Conflicts are opportunities for you and your partner to align on values and outcomes. They are chances to understand, appreciate and embrace differences. Put yourself in your partner’s place and make an effort to understand their experience. These experiences and emotions can be uncomfortable, but if we always opt for comfort then we never grow.
Conflict is also an opportunity to learn more about your partner and love them on an even deeper level. Learn to see conflicts as transitions to something better, rather than as reasons to retreat. The next time you find yourself disagreeing with your partner and wondering how to save your relationship, choose to see the positive in the situation – and actively decide to work toward a more stable future together.
4. Use humor
If you find yourself in a retaliatory spiral, a good tactic is to use humor to break the pattern. Humor can release tension and allow you and your partner to focus on what you both want – learning how to save your relationship – rather than on what you both don’t want, another pointless argument. If you feel an argument escalating, take a moment to derail it. Argue while talking like Christopher Walken or William Shatner. Sing a song that makes your partner laugh. Make the conflict ridiculous.
To illustrate this point, let’s return to the coffee shop example. You see an older couple. The man accidentally spills his tea all over the table and some splashes onto his wife’s favorite dress. He gets up for some napkins, and she smiles and jokes aloud to the other customers, “For 20 years he’s been doing this to me – never finished a cup yet!” He comes back, dabs the tea off her and jokes back to the other patrons, “She was asking for it!” They both laugh, and you do too, along with everyone else in the shop.
Some couples would have turned the situation into an argument, but by using humor to nip the retaliatory spiral in the bud, this husband and wife seized the moment and turned it into an opportunity to practice how to resolve conflict in a relationship.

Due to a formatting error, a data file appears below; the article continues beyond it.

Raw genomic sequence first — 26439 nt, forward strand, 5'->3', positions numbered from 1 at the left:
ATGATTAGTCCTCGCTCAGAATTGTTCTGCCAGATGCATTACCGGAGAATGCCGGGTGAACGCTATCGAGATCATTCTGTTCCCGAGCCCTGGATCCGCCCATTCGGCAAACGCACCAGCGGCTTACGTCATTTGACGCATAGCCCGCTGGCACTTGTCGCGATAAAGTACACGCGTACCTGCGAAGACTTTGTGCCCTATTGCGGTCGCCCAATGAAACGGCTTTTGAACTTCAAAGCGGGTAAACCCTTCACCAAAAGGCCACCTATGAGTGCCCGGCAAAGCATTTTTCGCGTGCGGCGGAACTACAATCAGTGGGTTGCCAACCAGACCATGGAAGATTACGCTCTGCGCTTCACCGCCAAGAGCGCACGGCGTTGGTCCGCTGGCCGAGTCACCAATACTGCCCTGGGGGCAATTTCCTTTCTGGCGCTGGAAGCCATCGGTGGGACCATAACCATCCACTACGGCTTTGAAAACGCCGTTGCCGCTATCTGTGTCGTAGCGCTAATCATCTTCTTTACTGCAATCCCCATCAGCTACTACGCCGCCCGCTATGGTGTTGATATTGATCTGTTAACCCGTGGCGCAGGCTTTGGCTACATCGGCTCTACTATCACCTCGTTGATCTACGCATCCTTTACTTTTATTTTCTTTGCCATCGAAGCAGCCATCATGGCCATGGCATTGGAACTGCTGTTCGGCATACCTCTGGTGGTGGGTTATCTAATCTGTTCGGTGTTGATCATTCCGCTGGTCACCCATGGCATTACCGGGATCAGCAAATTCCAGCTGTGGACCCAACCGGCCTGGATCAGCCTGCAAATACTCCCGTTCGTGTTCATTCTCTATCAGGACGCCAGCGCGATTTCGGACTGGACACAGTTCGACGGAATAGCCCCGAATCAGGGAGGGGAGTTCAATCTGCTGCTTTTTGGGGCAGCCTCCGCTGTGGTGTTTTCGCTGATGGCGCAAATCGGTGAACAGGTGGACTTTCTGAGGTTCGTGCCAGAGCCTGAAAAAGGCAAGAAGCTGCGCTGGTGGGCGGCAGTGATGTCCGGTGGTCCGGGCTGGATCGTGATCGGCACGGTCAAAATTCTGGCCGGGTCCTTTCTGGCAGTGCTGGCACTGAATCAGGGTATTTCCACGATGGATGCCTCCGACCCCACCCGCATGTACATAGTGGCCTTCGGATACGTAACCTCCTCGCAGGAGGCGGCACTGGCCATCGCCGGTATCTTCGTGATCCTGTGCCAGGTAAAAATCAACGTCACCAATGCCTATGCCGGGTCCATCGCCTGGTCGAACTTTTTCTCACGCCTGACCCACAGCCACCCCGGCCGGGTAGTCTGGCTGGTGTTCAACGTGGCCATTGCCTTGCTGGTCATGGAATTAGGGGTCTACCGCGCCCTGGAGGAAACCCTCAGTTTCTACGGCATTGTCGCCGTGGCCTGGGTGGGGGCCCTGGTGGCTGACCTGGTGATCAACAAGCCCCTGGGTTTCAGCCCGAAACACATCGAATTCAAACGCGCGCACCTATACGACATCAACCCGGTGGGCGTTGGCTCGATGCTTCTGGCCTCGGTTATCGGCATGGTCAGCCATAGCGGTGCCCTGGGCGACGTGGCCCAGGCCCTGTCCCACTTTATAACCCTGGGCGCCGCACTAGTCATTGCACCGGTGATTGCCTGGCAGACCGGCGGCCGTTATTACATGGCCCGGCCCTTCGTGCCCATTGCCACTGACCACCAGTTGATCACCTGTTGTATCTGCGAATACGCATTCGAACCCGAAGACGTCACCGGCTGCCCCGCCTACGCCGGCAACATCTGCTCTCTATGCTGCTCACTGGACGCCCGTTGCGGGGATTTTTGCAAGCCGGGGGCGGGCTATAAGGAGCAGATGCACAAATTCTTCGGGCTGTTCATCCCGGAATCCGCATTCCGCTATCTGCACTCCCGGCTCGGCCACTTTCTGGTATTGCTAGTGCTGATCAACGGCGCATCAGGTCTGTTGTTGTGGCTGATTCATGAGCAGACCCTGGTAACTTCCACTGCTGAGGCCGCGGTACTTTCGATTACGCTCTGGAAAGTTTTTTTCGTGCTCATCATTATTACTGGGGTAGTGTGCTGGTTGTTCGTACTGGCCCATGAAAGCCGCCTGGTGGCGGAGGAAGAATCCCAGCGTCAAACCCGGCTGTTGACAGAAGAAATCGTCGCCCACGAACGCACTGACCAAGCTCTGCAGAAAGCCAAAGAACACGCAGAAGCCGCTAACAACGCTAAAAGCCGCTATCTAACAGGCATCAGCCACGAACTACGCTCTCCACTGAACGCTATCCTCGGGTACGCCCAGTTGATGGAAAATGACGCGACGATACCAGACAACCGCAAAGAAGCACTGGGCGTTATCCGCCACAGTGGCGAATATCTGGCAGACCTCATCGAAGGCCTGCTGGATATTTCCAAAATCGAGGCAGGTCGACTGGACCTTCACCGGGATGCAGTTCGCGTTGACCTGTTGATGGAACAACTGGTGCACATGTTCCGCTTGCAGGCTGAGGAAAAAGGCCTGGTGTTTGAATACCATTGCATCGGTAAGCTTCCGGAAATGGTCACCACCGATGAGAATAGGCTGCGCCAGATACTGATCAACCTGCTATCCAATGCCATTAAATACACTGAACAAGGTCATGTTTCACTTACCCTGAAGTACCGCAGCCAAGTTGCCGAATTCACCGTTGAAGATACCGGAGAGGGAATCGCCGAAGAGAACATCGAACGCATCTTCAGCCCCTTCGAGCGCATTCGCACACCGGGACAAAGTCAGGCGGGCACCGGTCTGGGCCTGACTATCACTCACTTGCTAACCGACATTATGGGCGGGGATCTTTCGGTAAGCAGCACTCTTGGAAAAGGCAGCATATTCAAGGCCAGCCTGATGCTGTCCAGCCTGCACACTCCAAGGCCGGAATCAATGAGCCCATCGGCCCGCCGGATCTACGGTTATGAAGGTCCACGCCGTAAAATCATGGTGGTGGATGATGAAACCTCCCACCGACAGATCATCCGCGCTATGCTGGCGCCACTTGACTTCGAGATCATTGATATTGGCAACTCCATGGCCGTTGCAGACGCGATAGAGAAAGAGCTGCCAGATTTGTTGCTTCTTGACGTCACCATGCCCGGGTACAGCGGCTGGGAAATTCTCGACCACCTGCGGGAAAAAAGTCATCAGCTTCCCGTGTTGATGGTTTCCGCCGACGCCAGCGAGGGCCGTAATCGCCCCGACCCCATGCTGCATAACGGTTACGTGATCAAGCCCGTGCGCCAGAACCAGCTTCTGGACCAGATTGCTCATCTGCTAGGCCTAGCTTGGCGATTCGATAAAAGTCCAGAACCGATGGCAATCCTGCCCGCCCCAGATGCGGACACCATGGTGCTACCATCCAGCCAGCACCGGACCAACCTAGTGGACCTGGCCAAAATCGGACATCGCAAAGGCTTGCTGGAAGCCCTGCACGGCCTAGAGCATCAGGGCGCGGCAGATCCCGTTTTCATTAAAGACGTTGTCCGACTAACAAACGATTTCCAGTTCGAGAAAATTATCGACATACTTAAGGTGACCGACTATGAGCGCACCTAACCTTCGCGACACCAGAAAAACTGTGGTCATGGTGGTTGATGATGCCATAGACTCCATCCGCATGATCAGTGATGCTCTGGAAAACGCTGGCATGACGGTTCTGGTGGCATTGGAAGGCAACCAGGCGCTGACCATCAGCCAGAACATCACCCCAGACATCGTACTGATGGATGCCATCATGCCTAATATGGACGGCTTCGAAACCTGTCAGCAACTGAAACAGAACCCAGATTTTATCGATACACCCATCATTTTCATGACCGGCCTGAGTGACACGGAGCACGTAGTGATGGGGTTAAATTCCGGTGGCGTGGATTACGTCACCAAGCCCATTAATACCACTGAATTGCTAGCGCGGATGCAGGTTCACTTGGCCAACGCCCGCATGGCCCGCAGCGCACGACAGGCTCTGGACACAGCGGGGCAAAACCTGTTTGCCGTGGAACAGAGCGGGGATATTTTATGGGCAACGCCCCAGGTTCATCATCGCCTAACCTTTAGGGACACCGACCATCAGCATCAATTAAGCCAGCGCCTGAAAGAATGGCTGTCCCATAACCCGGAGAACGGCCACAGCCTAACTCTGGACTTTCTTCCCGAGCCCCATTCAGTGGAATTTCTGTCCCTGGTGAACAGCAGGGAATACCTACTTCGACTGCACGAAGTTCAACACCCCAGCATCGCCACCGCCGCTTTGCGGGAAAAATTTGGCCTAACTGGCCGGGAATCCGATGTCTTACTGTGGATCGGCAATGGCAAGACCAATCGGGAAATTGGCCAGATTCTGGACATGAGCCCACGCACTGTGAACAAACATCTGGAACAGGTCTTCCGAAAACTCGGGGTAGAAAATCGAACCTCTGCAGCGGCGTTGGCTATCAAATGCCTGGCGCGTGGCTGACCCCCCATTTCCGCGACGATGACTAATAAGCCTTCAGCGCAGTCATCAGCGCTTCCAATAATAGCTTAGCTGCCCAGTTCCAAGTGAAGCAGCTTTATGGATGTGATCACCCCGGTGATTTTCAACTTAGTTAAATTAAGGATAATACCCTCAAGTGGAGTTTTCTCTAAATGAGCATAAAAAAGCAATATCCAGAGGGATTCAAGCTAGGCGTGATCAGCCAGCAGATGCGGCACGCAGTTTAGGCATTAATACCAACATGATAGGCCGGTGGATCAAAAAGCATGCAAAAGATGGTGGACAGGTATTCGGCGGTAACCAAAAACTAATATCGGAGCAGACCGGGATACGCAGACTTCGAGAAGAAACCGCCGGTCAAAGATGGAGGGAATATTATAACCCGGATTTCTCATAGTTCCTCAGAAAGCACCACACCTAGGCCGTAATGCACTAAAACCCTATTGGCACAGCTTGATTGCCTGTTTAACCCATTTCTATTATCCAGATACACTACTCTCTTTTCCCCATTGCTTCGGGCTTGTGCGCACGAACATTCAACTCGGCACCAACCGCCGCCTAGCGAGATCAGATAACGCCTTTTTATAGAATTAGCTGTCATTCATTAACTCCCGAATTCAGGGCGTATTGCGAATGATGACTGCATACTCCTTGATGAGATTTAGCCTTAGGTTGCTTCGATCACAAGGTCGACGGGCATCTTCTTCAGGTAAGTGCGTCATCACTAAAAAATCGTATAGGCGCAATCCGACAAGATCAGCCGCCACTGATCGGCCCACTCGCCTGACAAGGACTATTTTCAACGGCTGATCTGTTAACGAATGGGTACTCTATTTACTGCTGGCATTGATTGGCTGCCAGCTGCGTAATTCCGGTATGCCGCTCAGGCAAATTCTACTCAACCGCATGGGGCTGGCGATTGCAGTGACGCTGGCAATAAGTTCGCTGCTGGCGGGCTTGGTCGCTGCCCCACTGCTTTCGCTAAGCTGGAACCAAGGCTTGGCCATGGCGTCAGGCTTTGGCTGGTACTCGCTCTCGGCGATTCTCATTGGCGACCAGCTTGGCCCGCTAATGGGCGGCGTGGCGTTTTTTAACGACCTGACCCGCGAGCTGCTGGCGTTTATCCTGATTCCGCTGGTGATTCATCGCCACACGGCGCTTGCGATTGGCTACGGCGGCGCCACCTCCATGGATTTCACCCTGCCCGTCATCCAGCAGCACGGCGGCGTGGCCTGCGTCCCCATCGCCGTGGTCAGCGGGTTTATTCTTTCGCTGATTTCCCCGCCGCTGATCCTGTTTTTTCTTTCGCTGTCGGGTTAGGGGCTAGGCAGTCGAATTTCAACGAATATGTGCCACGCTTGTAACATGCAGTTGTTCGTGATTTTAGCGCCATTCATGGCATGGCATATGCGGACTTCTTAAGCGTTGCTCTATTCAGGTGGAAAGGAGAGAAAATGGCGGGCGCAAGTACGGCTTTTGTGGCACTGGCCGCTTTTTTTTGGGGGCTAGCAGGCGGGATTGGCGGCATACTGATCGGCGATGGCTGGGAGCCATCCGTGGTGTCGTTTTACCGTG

5. Ask the right questions
If you’re wondering how to save your relationship, chances are that things have been going wrong for quite some time. You need to not only dig into the past to uncover the real, deeper issues, but also look to the future. It’s all about asking yourself the right questions.
First, ensure you’re beginning this exercise from the right mindset. The point is not to place blame, dig up old arguments or tell your partner all the things they do that annoy you. You must change your mindset to one of gratitude and acceptance. Embrace the fact that life is happening for you, not to you. Even the current state of your relationship is presenting you with the chance to learn and grow – so long as you are open to what it has to tell you.
Now you’re ready to ask yourself essential questions: Why did your relationship break down? What are the limiting beliefs you and your partner have been living by that have affected your relationship? How can you overcome them? And what do you want for the future? What will your relationship focus on?
6. Practice acceptance
Apply your new abundance mindset to your partner. All our partners have habits that annoy us, because no human being is perfect. Instead of dwelling on their negative traits, focus instead on what they bring to the table, how they make you feel and the qualities that you love. You’ll find that you’ll soon start to miss even the things that used to drive you crazy, because they are part of that whole person, your partner, whom you adore.
Remember the two couples at the café? The successful couple who put energy into understanding each other’s needs reaffirmed their support for one another – she supported his need to leave at a certain hour and he supported her need to socialize with friends. They communicated with each other, assessed one another’s needs and made it a fun issue to solve instead of letting something minor turn into a major argument.
Listen to your partner, understand what they’re saying and why they feel the way they do. And be accepting of yourself too: Be honest about your own feelings and emotions. Be your authentic self. Personal flaws aren’t the reason you’re asking how to save your relationship. They’re actually a powerful tool to show your partner just how much you love them.
7. Be aware of your negative patterns
Humans are creatures of habit. We all have patterns, both positive and negative, that affect our decisions and behaviors. We may automatically respond defensively to our partners or turn inward and blame ourselves for relationship conflict – closing off, but eventually exploding. Many of us resort to standbys like giving our partners space or even the silent treatment.